By way of background, the Visitation Report for the previous year recorded disharmony between the two Brothers involved in this episode and also involving, to a lesser extent, other members of the Letterfrack Community.


The events related in the note are best listed in sequence: Br Aubin learned that a boy who was in charge of 15 or more other boys working on the farm ill-treated them by beating them severely with a leather. The boy had done this on three occasions. The Brother reported the matter to the Disciplinarian, Br Maslin, who knew about it already. They decided that the boy should be punished ‘as he had not been allowed or told to punish these boys’. Br Aubin suggested informing the Superior but his colleague dismissed this. Br Maslin said that there was more than punishment wrong between this boy and the others, meaning sexual activity. On this the Brothers disagreed. A few days passed during which Br Aubin questioned the boy in charge and 13 of the others who were on the farm. He was satisfied that nothing more than the unauthorised punishment had taken place. On the next Sunday, Br Maslin meted out punishment to a boy, which left him with a swollen cheek, for allegedly allowing another boy into his bed or going into the other’s bed. The boy emphatically denied the charge. Later on that day, Br Maslin punished the farm boy in the surgery off the school, in the presence of Br Aubin who believed that the boy was innocent of immorality and that his only wrongdoing was unauthorised beatings of other boys. During the punishment, Br Maslin accused the boy of carrying on immorally with the boys on the farm and he confessed – out of fear, as Br Aubin believed – and gave some 15 names of those with whom he had offended, including among them the 13 previously interviewed by Br Aubin and found innocent. Before he finished punishing the boy, the Disciplinarian sent Br Aubin to bring back the boy who suffered the swollen cheek in the earlier beating and who was also on the farm at the material time. This boy was then accused of having oral sex with the boy in charge, which he denied, but he was nevertheless punished severely. The next day, Br Aubin spoke once more to the boy in charge on the farm, who assured him that none of what he had told Br Maslin was true and that he said what the Brother wanted him to say for fear of further punishment. Br Aubin went back to the farm boys he had previously interviewed and confirmed his view that there had been no immorality. Br Maslin remained convinced that he was right and refused to accompany Br Aubin to speak to the boys again. He declared his intention to punish all the boys who had not already been punished and, in addition, to punish the boy in charge for going back on his confession. Br Aubin told the Brothers who were in charge of the farm boys in the School and the dormitory, and they in turn inquired into the sexual allegations and rejected them. The Superior was informed at last. One of the School and dormitory Brothers recalled another previous unsubstantiated allegation by the Disciplinarian of sexual misconduct by a boy. The Visitor left a typewritten list of 22 recommendations with the Superior, including no. 9 with the underlined words added in handwriting: Manager to be present when punishment beyond the ordinary is being administered.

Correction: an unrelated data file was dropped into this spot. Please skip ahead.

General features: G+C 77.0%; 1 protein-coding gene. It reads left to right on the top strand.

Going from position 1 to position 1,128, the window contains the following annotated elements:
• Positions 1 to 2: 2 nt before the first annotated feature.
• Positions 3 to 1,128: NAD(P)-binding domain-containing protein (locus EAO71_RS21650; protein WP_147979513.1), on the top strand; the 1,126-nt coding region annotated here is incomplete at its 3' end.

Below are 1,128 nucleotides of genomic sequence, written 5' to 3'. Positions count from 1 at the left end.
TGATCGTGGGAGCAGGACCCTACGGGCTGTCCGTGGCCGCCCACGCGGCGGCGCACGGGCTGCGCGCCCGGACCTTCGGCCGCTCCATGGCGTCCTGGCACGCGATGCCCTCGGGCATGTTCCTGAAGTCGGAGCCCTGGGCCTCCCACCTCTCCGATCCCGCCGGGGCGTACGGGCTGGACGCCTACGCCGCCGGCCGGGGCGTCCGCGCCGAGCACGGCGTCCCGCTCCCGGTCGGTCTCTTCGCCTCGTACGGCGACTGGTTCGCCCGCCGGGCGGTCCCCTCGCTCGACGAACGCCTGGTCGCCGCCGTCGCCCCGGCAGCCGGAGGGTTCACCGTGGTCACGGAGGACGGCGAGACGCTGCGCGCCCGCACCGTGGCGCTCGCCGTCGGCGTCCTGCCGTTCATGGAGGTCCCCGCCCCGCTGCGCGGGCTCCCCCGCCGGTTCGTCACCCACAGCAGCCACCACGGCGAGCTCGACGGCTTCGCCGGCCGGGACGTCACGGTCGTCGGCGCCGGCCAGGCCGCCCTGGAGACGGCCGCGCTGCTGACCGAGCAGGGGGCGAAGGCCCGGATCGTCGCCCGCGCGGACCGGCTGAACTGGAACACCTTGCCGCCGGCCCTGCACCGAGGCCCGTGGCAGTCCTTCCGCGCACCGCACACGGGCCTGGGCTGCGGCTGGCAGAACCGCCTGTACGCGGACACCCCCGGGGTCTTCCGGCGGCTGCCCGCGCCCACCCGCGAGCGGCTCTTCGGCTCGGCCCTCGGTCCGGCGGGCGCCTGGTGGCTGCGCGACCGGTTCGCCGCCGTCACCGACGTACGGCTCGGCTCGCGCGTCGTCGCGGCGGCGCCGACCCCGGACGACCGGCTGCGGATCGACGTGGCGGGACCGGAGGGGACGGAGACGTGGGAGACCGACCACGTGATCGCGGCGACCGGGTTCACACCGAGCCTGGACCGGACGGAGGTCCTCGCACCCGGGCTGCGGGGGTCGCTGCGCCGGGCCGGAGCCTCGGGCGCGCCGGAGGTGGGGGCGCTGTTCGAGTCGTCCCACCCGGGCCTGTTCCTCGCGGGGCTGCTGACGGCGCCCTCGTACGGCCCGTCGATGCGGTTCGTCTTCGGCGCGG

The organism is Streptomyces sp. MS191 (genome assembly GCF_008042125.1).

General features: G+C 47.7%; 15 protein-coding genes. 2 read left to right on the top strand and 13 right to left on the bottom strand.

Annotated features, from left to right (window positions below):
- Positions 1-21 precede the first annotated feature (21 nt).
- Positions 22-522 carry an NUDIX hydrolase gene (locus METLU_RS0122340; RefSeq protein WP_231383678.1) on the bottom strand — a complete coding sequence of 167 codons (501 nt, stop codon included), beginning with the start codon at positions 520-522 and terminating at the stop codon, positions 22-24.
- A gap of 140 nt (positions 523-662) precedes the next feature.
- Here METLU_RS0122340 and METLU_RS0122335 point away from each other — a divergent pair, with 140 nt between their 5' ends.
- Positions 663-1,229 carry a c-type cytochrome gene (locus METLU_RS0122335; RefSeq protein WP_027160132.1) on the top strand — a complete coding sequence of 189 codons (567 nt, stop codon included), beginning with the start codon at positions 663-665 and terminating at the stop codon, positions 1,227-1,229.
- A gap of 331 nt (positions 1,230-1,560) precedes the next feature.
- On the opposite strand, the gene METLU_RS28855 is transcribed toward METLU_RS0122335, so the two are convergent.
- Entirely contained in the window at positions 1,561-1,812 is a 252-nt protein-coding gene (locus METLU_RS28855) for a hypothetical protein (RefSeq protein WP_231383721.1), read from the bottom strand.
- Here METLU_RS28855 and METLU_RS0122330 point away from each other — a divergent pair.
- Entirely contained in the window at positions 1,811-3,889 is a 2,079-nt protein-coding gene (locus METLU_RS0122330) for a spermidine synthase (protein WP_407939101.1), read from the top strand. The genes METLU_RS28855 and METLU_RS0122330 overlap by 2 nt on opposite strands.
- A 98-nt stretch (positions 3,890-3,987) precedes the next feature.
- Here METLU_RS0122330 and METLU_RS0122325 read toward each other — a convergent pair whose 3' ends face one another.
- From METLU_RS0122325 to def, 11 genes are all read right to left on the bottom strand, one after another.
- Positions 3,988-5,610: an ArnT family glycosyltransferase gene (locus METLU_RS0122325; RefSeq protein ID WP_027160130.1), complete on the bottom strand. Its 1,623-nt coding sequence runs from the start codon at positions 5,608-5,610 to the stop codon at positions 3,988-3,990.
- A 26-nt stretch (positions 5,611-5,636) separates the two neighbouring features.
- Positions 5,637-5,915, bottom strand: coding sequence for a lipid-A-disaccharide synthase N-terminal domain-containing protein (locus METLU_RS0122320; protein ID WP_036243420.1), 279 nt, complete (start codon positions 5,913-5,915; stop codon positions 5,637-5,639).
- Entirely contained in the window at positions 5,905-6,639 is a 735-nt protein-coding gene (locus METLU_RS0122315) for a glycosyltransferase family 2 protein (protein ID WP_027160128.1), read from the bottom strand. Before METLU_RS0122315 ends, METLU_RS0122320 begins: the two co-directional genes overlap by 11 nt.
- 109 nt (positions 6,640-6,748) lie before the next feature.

Some other points in Br Aubin’s letter should be mentioned.


Firstly, Br Aubin and the Disciplinarian were agreed that the boy temporarily in charge on the farm was wrong because ‘he had not been allowed or told to punish’ the other boys. The implication was that there could have been circumstances in which he would be authorised to do so. It may be that too much should not be read into this, taking account of the rushed nature of the letter, but the distinct impression remains that it was not the fact of punishment in itself but the punishment not having been authorised that was the real offence committed by the boy in charge.

  1. Letterfrack Industrial School, Report on archival material held at Cluain Mhuire, by Bernard Dunleavy BL (2001).
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  6. Prior Park was a residential school run by the Christian Brothers near Bath, England.
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  19. This document is undated, although the date ‘6th November 1964’ is crossed out.
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  32. See table at paragraph 3.20 .
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  36. This information is taken from a report compiled for the Christian Brothers by Michael Bruton in relation to Letterfrack in 2001.
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  58. Electricity Supply Board.
  59. See table at paragraph 8.21 .
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  61. Cross-reference to CB General Chapter where notes that this arrangement was with the agreement of the Department of Education.
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  65. Gateways Chapter 3 goes into this in detail.